Passengers give thumbs-down to failed Myki
The Public Transport Users Association has flagged the first week of operation of Myki on Geelong’s buses as a failure, following feedback from Geelong commuters.
PTUA President Daniel Bowen said the association’s Geelong Branch had closely watched the introduction of the multi-million dollar Myki ticket system, and passengers had given it a big thumbs down.
“Despite earlier trials on a limited number of buses, the rollout onto all Geelong buses has gone ahead, bringing with it a myriad of problems”, said Mr Bowen.
PTUA members highlighted a number of issues, including:
- passengers being over-charged, with the system charging for multiple two-hour tickets within a single two-hour period
- no lower limit on the amount that can be added to a Myki ticket on buses, leading to some users paying small amounts of money to the bus driver each time they board — the very type of time-consuming transaction Myki is supposed to eliminate
- slow response times when scanning on and off
- resultant slow “dwell” times for buses, causing delays
- little or no information about fares available at bus stops or on-board buses
- single-use tickets showing no expiry time or cost information
- machines periodically not working, including not registering scans
- uncertainty and contradictory information about the penalty fare for failing to scan off at the end of a trip
- inadequate help from the Myki call centre, with operators giving excuses such as “I’m not in Geelong”, despite Geelong being the only city to be using Myki so far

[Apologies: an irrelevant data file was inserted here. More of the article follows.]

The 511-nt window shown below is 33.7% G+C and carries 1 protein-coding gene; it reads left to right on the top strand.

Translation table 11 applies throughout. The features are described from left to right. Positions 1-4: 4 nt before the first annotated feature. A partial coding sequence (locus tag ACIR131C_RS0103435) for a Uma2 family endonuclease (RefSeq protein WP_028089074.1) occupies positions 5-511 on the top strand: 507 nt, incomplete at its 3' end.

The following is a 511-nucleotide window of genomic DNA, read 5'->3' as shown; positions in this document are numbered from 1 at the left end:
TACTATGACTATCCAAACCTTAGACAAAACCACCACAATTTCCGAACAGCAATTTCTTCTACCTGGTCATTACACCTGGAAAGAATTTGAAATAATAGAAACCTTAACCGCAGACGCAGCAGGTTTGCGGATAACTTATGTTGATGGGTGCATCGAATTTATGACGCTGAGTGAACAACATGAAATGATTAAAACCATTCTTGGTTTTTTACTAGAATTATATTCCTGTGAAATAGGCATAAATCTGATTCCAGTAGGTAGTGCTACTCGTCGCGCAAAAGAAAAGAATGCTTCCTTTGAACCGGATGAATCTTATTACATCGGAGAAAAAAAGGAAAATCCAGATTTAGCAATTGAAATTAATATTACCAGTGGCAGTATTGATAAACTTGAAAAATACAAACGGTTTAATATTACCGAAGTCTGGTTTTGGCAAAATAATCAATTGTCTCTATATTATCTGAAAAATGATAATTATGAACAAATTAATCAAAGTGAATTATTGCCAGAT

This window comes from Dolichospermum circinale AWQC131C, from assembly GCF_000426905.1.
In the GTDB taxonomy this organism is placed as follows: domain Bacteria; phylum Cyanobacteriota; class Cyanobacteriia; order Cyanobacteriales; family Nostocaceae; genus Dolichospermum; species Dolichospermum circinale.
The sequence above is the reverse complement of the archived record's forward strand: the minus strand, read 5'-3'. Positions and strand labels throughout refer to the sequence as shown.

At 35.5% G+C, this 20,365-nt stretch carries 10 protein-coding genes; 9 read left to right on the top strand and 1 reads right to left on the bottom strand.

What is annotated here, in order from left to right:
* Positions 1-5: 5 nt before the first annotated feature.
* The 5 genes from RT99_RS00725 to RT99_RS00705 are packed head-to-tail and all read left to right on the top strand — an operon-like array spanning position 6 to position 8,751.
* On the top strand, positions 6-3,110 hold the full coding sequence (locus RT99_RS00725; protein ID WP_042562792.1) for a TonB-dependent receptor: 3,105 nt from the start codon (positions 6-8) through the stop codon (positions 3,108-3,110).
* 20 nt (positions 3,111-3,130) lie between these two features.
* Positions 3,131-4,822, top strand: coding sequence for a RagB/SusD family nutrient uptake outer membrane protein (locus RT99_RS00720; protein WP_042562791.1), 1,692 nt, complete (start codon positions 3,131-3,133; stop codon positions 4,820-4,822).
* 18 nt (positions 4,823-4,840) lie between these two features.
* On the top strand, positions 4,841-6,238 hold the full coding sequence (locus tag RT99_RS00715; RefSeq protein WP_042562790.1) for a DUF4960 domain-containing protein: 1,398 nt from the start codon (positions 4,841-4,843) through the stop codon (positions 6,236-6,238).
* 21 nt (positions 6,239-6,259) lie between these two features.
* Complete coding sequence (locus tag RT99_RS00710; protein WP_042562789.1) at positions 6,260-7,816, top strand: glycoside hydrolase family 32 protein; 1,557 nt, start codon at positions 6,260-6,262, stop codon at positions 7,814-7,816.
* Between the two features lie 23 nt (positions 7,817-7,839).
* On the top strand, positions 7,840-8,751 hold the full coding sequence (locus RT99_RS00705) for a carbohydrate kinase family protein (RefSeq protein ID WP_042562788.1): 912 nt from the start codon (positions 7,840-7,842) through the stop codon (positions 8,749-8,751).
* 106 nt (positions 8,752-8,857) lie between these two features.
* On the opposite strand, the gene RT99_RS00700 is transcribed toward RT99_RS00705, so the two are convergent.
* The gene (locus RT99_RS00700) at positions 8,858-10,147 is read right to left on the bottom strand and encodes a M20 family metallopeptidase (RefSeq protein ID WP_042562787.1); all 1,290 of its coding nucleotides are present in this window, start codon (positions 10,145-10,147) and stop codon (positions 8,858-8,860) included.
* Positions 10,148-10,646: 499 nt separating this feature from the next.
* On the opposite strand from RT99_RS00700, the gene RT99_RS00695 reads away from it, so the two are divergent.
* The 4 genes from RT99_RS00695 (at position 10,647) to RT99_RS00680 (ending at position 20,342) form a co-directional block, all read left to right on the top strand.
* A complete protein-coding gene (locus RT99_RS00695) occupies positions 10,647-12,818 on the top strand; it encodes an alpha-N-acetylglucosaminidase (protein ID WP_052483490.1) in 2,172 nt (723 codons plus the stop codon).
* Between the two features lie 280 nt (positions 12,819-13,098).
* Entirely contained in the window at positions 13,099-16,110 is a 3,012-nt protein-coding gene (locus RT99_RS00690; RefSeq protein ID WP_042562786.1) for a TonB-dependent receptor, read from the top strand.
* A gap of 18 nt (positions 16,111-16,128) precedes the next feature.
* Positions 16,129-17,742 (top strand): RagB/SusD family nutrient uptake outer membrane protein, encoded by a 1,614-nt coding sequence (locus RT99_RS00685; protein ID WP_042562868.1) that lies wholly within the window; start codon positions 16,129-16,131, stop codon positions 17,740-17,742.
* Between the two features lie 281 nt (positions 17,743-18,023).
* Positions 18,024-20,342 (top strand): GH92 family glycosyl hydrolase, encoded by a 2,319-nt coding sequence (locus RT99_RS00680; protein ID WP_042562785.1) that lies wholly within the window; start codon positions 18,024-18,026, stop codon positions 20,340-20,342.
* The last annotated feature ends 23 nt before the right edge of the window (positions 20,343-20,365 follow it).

Mr Bowen said that it had never been clear that replacing Victoria’s ticketing systems was a priority, nor that Myki would be good value for money.
“But it is astounding that, hundreds of millions of dollars later, having finally arrived, Myki actually makes things worse. It slows down bus services, leaves some passengers short-changed, and gives single-use ticketholders no information about the validity of their ticket.”
Mr Bowen noted that studies revealing Melbourne’s trams would be slowed down when they switched to Myki appeared to be already coming true for Geelong’s buses, with the ticket system cited for causing late running.
“Maybe some of these problems can be ironed out, but Myki is clearly not off to a good start. The flaws in the system are already evident, and will cause yet more chaos on Melbourne’s already-suffering public transport system.
“No more areas must switch to Myki until the glitches are ironed-out. A re-design is in order, and at the very least, the requirement to scan off on trams and buses must be removed”, concluded Mr Bowen.
 Herald Sun 3/3/2009: “Myki to slow trams”
 Geelong Advertiser 9/3/2009: “MYKI = late buses and a lot more questions“